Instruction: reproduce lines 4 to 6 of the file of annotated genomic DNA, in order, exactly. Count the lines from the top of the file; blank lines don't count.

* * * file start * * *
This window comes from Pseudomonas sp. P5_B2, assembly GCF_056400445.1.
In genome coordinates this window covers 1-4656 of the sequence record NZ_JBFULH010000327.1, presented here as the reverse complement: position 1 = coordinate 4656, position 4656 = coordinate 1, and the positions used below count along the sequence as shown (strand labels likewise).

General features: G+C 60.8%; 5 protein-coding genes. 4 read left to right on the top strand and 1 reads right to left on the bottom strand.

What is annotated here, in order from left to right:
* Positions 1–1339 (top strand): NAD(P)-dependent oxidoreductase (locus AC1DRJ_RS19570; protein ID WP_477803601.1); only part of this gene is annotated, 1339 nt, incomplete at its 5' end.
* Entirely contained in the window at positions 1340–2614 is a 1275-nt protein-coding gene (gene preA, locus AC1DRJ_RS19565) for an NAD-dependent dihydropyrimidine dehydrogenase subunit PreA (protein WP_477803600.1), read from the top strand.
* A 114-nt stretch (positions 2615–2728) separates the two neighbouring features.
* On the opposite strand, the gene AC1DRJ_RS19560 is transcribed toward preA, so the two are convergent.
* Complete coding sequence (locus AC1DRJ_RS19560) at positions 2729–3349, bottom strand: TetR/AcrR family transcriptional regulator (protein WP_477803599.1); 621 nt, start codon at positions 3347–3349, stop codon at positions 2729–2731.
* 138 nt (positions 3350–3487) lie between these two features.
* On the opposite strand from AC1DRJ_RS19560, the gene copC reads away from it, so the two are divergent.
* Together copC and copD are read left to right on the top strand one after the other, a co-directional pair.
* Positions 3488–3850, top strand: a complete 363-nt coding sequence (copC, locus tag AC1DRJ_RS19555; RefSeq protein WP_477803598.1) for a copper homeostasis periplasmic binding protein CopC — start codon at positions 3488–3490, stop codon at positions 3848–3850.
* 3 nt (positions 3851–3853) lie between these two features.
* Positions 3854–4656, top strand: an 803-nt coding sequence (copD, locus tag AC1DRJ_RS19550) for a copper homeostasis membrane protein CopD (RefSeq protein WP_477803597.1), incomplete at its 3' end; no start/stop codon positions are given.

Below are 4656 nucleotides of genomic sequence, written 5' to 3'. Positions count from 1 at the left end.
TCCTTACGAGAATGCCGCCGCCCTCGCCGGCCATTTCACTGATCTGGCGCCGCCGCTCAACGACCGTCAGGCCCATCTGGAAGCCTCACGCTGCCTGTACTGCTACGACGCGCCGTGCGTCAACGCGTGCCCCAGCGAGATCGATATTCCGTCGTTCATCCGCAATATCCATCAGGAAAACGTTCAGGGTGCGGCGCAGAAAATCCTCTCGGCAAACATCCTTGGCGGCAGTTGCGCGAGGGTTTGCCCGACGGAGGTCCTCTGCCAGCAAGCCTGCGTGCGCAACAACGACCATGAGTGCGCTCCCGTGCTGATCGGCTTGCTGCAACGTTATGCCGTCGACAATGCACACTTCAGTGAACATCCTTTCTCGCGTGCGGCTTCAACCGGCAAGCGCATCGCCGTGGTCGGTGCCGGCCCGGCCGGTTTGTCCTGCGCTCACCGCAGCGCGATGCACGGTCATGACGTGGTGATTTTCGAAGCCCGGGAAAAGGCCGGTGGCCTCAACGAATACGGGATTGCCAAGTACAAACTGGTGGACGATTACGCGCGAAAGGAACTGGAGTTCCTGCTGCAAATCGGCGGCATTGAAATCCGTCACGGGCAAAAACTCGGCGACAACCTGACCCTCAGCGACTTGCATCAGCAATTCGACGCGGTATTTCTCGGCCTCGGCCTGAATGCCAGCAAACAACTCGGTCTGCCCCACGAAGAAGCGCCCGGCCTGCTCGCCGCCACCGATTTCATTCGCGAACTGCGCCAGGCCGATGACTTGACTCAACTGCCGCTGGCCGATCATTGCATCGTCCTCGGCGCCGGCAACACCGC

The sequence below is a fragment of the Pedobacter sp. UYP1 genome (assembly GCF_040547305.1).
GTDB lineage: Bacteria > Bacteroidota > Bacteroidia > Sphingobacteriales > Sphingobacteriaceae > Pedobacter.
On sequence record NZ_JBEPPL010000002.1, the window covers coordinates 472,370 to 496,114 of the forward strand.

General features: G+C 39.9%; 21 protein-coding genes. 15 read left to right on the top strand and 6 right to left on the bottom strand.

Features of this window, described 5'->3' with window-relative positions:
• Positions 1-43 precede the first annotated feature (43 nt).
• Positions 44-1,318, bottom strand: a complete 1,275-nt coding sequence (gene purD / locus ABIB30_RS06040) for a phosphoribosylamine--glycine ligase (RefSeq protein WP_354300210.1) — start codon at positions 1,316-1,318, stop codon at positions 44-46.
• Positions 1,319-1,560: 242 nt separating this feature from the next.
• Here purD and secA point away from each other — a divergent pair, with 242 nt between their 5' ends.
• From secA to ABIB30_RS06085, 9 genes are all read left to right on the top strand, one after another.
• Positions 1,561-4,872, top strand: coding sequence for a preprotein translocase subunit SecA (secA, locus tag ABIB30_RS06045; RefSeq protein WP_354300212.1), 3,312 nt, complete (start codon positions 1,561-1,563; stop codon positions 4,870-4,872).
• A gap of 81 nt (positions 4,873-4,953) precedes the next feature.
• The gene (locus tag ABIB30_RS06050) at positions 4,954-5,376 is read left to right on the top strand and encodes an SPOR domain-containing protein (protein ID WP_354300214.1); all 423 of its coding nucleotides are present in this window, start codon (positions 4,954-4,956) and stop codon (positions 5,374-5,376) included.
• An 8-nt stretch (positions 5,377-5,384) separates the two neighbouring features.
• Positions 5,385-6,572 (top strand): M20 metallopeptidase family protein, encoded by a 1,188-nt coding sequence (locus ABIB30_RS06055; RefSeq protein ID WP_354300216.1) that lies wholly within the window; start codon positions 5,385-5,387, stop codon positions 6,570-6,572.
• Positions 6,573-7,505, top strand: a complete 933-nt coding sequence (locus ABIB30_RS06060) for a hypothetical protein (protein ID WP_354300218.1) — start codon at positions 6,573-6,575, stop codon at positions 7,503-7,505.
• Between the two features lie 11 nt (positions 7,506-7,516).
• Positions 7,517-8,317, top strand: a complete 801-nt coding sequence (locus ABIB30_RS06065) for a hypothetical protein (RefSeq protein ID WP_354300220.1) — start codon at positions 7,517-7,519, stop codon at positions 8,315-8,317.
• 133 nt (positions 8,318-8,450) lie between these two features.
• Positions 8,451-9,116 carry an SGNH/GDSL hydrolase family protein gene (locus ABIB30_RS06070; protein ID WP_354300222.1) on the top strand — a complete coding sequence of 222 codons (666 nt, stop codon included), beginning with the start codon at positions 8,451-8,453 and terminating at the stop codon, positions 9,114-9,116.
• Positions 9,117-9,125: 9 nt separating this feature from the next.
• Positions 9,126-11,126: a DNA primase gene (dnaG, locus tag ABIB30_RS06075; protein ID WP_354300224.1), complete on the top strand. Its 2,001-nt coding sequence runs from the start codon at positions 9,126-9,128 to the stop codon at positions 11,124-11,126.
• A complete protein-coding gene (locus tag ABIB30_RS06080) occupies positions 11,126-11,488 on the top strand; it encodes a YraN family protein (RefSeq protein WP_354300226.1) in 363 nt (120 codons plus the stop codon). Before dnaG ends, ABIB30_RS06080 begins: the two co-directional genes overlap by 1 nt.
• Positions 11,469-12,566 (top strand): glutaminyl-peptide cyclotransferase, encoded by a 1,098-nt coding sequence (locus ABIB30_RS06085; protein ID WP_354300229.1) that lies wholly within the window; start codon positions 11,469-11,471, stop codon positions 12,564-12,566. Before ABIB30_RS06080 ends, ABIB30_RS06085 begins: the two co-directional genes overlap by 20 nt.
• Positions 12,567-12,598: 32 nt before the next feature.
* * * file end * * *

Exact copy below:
What is annotated here, in order from left to right:
* Positions 1–1339 (top strand): NAD(P)-dependent oxidoreductase (locus AC1DRJ_RS19570; protein ID WP_477803601.1); only part of this gene is annotated, 1339 nt, incomplete at its 5' end.
* Entirely contained in the window at positions 1340–2614 is a 1275-nt protein-coding gene (gene preA, locus AC1DRJ_RS19565) for an NAD-dependent dihydropyrimidine dehydrogenase subunit PreA (protein WP_477803600.1), read from the top strand.